Originally published in CenterEd in 2013
What you get by achieving your goals is as important as what you become by achieving your goals. – Henry David Thoreau
“We call it personal leadership.”
With a background that includes serving as principal of several schools in St. Lucie County, Florida, Scott Neil, Ph.D. knows a great deal about leadership – and about goals. “A principal cannot make change happen with adults or kids unless people believe in the mission and have a clear understanding of their role in the process.”
A complex mixture of ingredients goes into assembling effective turnaround teams, and there’s no specific formula that will work optimally in every school, but Neil has isolated several key strategies that help provide a much-needed, laser-like focus on academic achievement.
DQ1: The “Secret Sauce”
While a principal in the Florida school system, Neil became familiar with the Marzano Teacher Evaluation Model. When he talks about formative assessment, for example, he hones in on Design Question 1, which focuses on providing clear learning goals, tracking student progress, and celebrating success. “It’s kind of like the ‘secret sauce’ test as a principal,” he says.
Formative assessment, Neil explains, strengthens students’ beliefs in their ability to achieve higher goals because it gives them feedback that isn’t based on a grade or a place in the class. Instead, it measures each student’s individual performance and helps to pinpoint exactly what actions can improve it, making personal learning goals clearer and easier to achieve.
“It’s about getting feedback to kids and providing the structure to teachers, principals, and even students on how that can happen,” he says. “Just having that framework and that common language is a great way to get teachers the actual feedback they need to improve practice right away.”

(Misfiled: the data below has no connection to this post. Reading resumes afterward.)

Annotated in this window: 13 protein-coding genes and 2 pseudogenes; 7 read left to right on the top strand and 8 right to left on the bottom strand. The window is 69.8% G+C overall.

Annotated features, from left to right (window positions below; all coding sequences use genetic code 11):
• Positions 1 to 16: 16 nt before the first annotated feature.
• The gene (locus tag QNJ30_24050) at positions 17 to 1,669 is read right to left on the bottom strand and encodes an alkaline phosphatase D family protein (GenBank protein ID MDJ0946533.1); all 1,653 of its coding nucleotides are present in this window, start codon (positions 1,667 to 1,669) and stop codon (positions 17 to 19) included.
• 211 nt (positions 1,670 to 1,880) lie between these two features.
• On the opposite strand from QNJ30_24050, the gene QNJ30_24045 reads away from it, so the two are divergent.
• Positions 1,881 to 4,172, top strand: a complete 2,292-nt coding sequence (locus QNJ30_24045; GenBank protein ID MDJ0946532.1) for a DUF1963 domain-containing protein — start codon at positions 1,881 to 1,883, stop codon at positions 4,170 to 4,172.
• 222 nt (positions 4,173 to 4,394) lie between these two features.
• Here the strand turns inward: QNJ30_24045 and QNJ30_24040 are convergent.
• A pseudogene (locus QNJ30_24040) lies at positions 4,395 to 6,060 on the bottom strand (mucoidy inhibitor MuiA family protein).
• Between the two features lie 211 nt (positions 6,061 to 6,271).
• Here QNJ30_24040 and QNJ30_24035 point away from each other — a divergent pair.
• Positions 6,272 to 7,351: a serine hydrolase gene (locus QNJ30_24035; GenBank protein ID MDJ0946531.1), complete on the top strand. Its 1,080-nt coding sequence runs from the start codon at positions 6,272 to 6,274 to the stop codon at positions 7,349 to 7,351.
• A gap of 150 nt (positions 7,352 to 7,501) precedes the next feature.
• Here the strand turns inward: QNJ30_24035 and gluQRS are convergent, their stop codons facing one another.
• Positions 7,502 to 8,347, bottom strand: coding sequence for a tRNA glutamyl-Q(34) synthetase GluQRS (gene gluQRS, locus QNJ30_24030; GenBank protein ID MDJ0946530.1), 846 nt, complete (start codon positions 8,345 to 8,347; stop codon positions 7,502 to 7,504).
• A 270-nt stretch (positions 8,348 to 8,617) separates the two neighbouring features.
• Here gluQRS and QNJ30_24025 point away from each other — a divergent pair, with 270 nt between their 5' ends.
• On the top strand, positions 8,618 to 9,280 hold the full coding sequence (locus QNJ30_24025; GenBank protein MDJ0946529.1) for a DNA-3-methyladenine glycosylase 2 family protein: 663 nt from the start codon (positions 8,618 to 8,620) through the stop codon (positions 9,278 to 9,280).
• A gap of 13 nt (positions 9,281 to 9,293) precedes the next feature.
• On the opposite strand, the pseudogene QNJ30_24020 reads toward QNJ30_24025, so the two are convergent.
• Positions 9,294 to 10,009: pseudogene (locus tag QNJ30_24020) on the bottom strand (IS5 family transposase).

Neil is adamant about the importance of students receiving truly effective assessment. He believes that in order to promote learning gains, measurement must:
- Include sharing clear learning goals with students
- Help students know and recognize the standards they are aiming for
- Engage students in self-assessment
- Provide feedback that helps students recognize their next steps and how to take them
- Be underpinned by confidence that every student can improve
- Involve both the teachers and students reviewing and reflecting on assessment data
Purposeful Planning and Communication
In his new role as Director of School Leadership Development for the nonprofit New Leaders, Neil continues to use Marzano strategies to raise student achievement rather than just teaching to the test.
Communication is key. Just taking the time to have a conversation about a student’s progress, goals, distractors, and even technical issues can quickly transform a teacher, in the student’s mind, from an adversary into a partner. Building a trusting relationship helps students believe in themselves, making academic success far more attainable, says Neil.
Once relationships have been established and goals have been discussed, teachers find themselves much better positioned to verbally lay out their expectations in a clear, easy-to-follow manner.
For example, when a teacher says something like, “If you come prepared to the small group that I’m teaching during reading, you’ll be more likely to reach your goal,” three things become crystal clear to the students:
- Why they’re attending the small-group session
- What they need to do to improve
- How the teacher can help them
The Principal’s Role in the Knowledge Age
Times have changed and, Neil explains, so have schools. Throughout the Industrial Age and into the 1950s, the United States remained unrivaled as the world leader in education. A principal’s primary functions were to maintain order and to keep the status quo – and because other countries couldn’t compete with the United States, that sufficed.
However, the global market has become increasingly competitive, and technology serves as the great equalizer, providing new opportunities to skilled, innovative people worldwide, notes Neil. “Principals today need to work as change agents to move our schools from the outdated industrial design into foundations that will prepare students for work within the Knowledge Age that we are currently working in.”